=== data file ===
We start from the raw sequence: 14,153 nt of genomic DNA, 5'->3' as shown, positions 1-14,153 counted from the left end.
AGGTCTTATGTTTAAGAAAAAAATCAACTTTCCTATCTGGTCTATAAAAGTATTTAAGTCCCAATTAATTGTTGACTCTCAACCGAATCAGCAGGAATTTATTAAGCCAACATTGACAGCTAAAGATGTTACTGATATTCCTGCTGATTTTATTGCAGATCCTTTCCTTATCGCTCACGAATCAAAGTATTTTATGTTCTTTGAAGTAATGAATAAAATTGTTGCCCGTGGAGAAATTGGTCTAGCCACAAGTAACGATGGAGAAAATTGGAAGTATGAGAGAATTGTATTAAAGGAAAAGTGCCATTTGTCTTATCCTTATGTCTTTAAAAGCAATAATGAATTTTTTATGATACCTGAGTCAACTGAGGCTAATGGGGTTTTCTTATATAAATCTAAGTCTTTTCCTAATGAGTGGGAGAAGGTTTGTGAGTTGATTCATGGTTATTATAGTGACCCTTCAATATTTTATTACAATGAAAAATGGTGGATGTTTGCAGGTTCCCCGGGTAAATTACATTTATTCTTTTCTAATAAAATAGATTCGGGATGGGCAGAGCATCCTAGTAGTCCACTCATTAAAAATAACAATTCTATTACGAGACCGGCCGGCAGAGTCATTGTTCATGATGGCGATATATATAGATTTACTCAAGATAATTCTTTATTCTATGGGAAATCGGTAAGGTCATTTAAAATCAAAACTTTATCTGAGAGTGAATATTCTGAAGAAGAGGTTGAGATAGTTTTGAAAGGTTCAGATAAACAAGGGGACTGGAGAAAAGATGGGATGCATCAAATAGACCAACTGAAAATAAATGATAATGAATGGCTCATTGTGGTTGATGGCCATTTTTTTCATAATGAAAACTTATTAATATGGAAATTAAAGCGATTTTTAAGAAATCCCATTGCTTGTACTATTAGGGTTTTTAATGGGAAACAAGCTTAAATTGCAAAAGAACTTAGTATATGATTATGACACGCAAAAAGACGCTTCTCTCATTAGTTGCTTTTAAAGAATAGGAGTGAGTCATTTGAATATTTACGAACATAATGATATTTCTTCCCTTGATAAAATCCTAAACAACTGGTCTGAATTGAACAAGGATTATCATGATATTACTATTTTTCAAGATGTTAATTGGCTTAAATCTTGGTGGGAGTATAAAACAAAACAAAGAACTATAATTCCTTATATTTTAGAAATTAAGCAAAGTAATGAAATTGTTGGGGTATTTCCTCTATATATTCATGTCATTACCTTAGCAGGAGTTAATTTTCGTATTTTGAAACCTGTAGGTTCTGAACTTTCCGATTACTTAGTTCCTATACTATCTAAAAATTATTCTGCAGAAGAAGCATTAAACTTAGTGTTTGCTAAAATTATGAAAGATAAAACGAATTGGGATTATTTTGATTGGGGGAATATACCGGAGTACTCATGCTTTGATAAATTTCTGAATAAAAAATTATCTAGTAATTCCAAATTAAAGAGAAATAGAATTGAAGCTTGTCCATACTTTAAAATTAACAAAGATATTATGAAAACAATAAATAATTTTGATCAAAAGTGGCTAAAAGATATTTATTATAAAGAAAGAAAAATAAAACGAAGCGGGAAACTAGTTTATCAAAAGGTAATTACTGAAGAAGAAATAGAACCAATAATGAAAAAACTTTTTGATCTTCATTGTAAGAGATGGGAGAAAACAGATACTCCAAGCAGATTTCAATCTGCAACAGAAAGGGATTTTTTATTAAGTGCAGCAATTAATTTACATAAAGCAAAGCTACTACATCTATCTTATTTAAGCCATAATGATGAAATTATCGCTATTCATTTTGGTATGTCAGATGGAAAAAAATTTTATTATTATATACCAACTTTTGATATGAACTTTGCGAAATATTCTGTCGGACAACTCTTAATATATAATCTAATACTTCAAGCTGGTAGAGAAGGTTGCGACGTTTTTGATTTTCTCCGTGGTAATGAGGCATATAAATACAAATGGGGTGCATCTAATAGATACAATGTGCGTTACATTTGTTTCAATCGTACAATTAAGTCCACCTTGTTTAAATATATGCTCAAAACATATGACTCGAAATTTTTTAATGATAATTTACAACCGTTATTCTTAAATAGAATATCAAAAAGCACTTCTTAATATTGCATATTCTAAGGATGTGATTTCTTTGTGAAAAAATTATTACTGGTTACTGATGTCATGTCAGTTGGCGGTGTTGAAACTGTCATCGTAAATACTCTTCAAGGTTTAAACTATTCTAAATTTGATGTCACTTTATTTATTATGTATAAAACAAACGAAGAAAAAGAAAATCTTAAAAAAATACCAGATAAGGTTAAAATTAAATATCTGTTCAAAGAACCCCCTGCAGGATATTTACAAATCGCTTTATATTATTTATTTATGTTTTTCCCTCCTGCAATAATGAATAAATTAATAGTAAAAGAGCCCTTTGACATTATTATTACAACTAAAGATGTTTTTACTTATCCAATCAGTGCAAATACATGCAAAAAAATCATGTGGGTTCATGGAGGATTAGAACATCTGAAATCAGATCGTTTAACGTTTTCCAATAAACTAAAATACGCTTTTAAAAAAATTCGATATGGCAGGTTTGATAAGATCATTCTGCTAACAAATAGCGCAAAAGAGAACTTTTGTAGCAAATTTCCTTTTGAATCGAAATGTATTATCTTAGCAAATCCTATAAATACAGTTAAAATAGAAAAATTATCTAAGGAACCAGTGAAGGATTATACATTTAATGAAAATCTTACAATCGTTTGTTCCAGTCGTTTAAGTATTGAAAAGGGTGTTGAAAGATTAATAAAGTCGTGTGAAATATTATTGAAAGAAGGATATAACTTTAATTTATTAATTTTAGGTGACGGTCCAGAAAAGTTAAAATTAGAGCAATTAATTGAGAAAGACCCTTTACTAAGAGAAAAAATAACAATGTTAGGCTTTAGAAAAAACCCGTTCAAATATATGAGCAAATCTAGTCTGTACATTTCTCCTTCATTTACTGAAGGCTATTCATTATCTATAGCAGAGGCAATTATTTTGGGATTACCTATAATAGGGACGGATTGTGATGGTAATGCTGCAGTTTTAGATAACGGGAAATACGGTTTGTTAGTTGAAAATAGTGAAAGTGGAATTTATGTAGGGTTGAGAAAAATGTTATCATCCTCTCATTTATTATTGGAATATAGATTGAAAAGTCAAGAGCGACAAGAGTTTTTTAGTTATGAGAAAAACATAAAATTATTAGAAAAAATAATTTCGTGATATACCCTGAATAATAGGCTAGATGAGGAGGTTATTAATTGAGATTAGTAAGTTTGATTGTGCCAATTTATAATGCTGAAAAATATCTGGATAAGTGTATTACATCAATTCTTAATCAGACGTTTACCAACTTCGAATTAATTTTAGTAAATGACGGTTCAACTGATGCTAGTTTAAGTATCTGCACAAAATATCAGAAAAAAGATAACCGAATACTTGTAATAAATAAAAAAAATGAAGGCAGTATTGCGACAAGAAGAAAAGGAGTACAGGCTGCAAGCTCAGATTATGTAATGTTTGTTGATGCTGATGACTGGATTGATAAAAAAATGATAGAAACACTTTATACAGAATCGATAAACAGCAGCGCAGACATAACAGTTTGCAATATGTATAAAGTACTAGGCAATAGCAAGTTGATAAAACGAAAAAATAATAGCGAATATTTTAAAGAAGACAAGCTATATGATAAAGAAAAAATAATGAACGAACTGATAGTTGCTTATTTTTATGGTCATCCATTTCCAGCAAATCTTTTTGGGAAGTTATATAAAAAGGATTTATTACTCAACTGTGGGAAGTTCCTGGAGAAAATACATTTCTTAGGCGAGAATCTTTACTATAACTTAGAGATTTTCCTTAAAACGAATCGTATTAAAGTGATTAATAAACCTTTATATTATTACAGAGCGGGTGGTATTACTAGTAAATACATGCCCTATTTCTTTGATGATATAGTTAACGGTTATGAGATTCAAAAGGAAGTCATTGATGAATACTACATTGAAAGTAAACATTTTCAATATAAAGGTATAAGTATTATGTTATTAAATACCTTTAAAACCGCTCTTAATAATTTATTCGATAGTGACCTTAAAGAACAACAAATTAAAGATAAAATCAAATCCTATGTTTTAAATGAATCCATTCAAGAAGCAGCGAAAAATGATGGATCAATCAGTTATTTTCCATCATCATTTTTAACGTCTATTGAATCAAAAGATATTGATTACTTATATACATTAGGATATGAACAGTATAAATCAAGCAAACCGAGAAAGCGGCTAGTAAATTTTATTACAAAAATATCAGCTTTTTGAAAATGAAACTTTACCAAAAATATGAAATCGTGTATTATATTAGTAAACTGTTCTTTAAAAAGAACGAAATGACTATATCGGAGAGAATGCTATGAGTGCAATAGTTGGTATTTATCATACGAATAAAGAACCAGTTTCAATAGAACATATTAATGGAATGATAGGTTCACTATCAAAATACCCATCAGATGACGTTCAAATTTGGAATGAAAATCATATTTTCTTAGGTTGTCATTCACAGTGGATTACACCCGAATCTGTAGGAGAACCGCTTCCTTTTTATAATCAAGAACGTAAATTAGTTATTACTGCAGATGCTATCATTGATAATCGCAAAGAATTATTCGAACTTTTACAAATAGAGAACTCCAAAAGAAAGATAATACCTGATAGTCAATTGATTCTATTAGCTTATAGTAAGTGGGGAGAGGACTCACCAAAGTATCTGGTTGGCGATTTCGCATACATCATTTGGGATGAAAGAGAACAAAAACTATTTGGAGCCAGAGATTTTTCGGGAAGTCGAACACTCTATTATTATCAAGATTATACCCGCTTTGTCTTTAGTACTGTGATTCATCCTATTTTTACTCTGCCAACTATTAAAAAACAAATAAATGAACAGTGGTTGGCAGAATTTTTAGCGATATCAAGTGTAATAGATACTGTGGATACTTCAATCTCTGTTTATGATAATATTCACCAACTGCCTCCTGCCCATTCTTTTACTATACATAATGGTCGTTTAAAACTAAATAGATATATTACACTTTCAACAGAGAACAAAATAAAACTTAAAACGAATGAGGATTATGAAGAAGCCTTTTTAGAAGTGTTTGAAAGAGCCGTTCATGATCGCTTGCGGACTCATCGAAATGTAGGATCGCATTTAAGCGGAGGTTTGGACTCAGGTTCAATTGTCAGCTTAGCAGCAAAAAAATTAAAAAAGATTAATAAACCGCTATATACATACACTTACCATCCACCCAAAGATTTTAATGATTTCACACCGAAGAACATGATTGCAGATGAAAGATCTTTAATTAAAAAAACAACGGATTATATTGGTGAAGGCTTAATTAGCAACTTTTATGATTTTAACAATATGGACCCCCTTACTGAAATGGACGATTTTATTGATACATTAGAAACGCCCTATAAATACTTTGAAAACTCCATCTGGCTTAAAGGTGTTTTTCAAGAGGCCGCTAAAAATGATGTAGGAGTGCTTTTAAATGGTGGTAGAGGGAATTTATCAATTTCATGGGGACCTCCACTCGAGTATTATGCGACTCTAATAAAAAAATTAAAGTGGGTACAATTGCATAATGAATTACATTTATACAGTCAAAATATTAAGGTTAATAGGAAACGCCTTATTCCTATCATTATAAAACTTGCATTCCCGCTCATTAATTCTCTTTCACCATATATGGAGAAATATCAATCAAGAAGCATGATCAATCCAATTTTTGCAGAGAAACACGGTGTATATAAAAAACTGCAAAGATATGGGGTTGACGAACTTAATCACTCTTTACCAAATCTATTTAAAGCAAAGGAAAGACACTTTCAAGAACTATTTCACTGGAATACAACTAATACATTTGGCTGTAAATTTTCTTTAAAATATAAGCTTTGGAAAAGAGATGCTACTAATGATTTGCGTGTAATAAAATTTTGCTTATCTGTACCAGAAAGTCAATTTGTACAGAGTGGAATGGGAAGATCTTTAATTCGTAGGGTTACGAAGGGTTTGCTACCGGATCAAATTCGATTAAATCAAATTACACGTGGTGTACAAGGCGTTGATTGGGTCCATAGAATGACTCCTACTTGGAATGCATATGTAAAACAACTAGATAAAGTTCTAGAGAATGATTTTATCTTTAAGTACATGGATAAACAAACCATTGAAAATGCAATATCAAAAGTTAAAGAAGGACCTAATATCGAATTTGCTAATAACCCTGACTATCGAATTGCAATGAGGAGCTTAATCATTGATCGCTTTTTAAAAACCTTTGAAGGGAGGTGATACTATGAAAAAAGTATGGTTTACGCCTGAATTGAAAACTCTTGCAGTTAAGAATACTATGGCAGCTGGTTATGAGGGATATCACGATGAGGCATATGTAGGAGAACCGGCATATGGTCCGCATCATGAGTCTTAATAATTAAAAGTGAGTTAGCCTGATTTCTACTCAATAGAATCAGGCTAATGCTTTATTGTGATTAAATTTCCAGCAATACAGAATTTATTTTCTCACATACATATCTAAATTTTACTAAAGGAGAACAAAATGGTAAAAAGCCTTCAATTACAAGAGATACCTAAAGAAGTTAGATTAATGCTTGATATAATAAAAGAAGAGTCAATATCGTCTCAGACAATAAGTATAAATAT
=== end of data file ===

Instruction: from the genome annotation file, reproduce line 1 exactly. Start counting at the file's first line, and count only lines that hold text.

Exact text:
We start from the raw sequence: 14,153 nt of genomic DNA, 5'->3' as shown, positions 1-14,153 counted from the left end.